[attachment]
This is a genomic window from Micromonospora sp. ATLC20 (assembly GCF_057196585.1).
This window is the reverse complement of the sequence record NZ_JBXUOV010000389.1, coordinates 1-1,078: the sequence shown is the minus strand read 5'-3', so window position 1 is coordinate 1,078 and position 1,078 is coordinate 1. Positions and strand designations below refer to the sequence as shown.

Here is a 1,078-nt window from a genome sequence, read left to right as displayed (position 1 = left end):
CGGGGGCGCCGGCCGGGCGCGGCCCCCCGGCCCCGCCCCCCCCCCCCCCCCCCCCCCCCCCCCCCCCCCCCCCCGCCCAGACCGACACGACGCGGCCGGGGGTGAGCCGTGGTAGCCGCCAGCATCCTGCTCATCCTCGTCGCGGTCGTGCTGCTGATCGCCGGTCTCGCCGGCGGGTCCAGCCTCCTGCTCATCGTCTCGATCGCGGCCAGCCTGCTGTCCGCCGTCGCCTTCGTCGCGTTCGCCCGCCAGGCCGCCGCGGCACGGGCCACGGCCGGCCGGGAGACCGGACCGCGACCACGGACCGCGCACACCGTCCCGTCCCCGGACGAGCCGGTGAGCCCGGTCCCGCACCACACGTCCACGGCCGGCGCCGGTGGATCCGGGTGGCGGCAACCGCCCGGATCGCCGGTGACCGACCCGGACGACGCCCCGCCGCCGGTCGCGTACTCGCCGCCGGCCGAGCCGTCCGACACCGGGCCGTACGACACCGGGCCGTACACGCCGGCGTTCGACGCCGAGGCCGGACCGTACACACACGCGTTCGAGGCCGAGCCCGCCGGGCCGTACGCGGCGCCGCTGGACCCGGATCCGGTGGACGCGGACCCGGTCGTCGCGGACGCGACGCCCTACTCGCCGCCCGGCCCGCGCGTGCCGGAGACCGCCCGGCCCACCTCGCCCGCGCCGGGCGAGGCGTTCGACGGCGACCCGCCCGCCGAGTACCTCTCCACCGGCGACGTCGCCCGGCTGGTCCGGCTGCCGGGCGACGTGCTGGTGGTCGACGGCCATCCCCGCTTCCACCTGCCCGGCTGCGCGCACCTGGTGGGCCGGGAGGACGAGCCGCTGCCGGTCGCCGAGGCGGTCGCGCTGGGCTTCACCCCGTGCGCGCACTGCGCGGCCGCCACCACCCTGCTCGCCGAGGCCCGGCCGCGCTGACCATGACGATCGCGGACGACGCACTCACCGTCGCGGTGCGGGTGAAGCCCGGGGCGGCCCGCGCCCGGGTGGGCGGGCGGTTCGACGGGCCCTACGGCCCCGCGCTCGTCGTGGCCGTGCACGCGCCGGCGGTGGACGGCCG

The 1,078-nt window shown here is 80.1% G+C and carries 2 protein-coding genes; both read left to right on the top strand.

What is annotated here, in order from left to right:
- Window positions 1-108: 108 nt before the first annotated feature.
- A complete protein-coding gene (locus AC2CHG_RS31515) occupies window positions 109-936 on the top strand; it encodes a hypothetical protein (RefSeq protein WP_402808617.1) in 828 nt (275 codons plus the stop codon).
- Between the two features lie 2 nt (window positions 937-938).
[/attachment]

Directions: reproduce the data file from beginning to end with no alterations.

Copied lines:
This is a genomic window from Micromonospora sp. ATLC20 (assembly GCF_057196585.1).
This window is the reverse complement of the sequence record NZ_JBXUOV010000389.1, coordinates 1-1,078: the sequence shown is the minus strand read 5'-3', so window position 1 is coordinate 1,078 and position 1,078 is coordinate 1. Positions and strand designations below refer to the sequence as shown.

Here is a 1,078-nt window from a genome sequence, read left to right as displayed (position 1 = left end):
CGGGGGCGCCGGCCGGGCGCGGCCCCCCGGCCCCGCCCCCCCCCCCCCCCCCCCCCCCCCCCCCCCCCCCCCCCGCCCAGACCGACACGACGCGGCCGGGGGTGAGCCGTGGTAGCCGCCAGCATCCTGCTCATCCTCGTCGCGGTCGTGCTGCTGATCGCCGGTCTCGCCGGCGGGTCCAGCCTCCTGCTCATCGTCTCGATCGCGGCCAGCCTGCTGTCCGCCGTCGCCTTCGTCGCGTTCGCCCGCCAGGCCGCCGCGGCACGGGCCACGGCCGGCCGGGAGACCGGACCGCGACCACGGACCGCGCACACCGTCCCGTCCCCGGACGAGCCGGTGAGCCCGGTCCCGCACCACACGTCCACGGCCGGCGCCGGTGGATCCGGGTGGCGGCAACCGCCCGGATCGCCGGTGACCGACCCGGACGACGCCCCGCCGCCGGTCGCGTACTCGCCGCCGGCCGAGCCGTCCGACACCGGGCCGTACGACACCGGGCCGTACACGCCGGCGTTCGACGCCGAGGCCGGACCGTACACACACGCGTTCGAGGCCGAGCCCGCCGGGCCGTACGCGGCGCCGCTGGACCCGGATCCGGTGGACGCGGACCCGGTCGTCGCGGACGCGACGCCCTACTCGCCGCCCGGCCCGCGCGTGCCGGAGACCGCCCGGCCCACCTCGCCCGCGCCGGGCGAGGCGTTCGACGGCGACCCGCCCGCCGAGTACCTCTCCACCGGCGACGTCGCCCGGCTGGTCCGGCTGCCGGGCGACGTGCTGGTGGTCGACGGCCATCCCCGCTTCCACCTGCCCGGCTGCGCGCACCTGGTGGGCCGGGAGGACGAGCCGCTGCCGGTCGCCGAGGCGGTCGCGCTGGGCTTCACCCCGTGCGCGCACTGCGCGGCCGCCACCACCCTGCTCGCCGAGGCCCGGCCGCGCTGACCATGACGATCGCGGACGACGCACTCACCGTCGCGGTGCGGGTGAAGCCCGGGGCGGCCCGCGCCCGGGTGGGCGGGCGGTTCGACGGGCCCTACGGCCCCGCGCTCGTCGTGGCCGTGCACGCGCCGGCGGTGGACGGCCG

The 1,078-nt window shown here is 80.1% G+C and carries 2 protein-coding genes; both read left to right on the top strand.

What is annotated here, in order from left to right:
- Window positions 1-108: 108 nt before the first annotated feature.
- A complete protein-coding gene (locus AC2CHG_RS31515) occupies window positions 109-936 on the top strand; it encodes a hypothetical protein (RefSeq protein WP_402808617.1) in 828 nt (275 codons plus the stop codon).
- Between the two features lie 2 nt (window positions 937-938).